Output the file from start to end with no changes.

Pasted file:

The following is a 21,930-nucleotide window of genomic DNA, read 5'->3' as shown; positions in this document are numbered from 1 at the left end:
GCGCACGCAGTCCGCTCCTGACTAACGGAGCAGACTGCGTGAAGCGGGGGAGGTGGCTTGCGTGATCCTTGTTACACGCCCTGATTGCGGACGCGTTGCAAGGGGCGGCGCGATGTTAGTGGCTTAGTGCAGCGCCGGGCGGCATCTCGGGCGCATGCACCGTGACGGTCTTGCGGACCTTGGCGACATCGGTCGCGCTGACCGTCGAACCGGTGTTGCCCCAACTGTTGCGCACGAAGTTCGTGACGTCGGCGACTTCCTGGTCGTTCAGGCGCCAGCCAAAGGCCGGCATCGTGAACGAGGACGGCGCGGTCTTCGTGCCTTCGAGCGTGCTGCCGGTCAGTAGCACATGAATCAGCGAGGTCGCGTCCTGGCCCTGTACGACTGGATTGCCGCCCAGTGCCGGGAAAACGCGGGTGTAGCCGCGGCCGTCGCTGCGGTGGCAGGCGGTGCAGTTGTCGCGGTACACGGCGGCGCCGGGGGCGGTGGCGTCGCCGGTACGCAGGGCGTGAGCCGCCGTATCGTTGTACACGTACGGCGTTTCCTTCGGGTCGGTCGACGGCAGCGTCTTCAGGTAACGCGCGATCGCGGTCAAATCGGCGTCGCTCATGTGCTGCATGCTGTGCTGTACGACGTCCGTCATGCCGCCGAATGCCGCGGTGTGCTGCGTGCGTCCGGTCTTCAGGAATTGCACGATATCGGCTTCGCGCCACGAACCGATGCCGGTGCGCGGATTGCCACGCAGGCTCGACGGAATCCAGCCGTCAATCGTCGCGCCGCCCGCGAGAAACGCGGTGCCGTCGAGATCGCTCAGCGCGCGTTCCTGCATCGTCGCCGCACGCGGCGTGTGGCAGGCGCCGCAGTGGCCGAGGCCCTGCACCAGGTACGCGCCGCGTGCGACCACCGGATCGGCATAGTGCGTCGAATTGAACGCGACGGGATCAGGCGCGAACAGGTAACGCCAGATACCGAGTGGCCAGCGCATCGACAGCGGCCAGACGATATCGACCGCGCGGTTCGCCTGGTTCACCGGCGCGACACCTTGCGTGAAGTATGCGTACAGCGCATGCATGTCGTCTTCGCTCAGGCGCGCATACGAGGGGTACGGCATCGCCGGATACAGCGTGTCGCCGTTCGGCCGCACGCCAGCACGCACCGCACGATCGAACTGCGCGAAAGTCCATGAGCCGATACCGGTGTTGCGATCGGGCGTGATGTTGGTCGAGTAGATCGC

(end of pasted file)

The following is a 21,930-nucleotide window of genomic DNA, read 5'->3' as shown; positions in this document are numbered from 1 at the left end:
GCGCACGCAGTCCGCTCCTGACTAACGGAGCAGACTGCGTGAAGCGGGGGAGGTGGCTTGCGTGATCCTTGTTACACGCCCTGATTGCGGACGCGTTGCAAGGGGCGGCGCGATGTTAGTGGCTTAGTGCAGCGCCGGGCGGCATCTCGGGCGCATGCACCGTGACGGTCTTGCGGACCTTGGCGACATCGGTCGCGCTGACCGTCGAACCGGTGTTGCCCCAACTGTTGCGCACGAAGTTCGTGACGTCGGCGACTTCCTGGTCGTTCAGGCGCCAGCCAAAGGCCGGCATCGTGAACGAGGACGGCGCGGTCTTCGTGCCTTCGAGCGTGCTGCCGGTCAGTAGCACATGAATCAGCGAGGTCGCGTCCTGGCCCTGTACGACTGGATTGCCGCCCAGTGCCGGGAAAACGCGGGTGTAGCCGCGGCCGTCGCTGCGGTGGCAGGCGGTGCAGTTGTCGCGGTACACGGCGGCGCCGGGGGCGGTGGCGTCGCCGGTACGCAGGGCGTGAGCCGCCGTATCGTTGTACACGTACGGCGTTTCCTTCGGGTCGGTCGACGGCAGCGTCTTCAGGTAACGCGCGATCGCGGTCAAATCGGCGTCGCTCATGTGCTGCATGCTGTGCTGTACGACGTCCGTCATGCCGCCGAATGCCGCGGTGTGCTGCGTGCGTCCGGTCTTCAGGAATTGCACGATATCGGCTTCGCGCCACGAACCGATGCCGGTGCGCGGATTGCCACGCAGGCTCGACGGAATCCAGCCGTCAATCGTCGCGCCGCCCGCGAGAAACGCGGTGCCGTCGAGATCGCTCAGCGCGCGTTCCTGCATCGTCGCCGCACGCGGCGTGTGGCAGGCGCCGCAGTGGCCGAGGCCCTGCACCAGGTACGCGCCGCGTGCGACCACCGGATCGGCATAGTGCGTCGAATTGAACGCGACGGGATCAGGCGCGAACAGGTAACGCCAGATACCGAGTGGCCAGCGCATCGACAGCGGCCAGACGATATCGACCGCGCGGTTCGCCTGGTTCACCGGCGCGACACCTTGCGTGAAGTATGCGTACAGCGCATGCATGTCGTCTTCGCTCAGGCGCGCATACGAGGGGTACGGCATCGCCGGATACAGCGTGTCGCCGTTCGGCCGCACGCCAGCACGCACCGCACGATCGAACTGCGCGAAAGTCCATGAGCCGATACCGGTGTTGCGATCGGGCGTGATGTTGGTCGAGTAGATCGC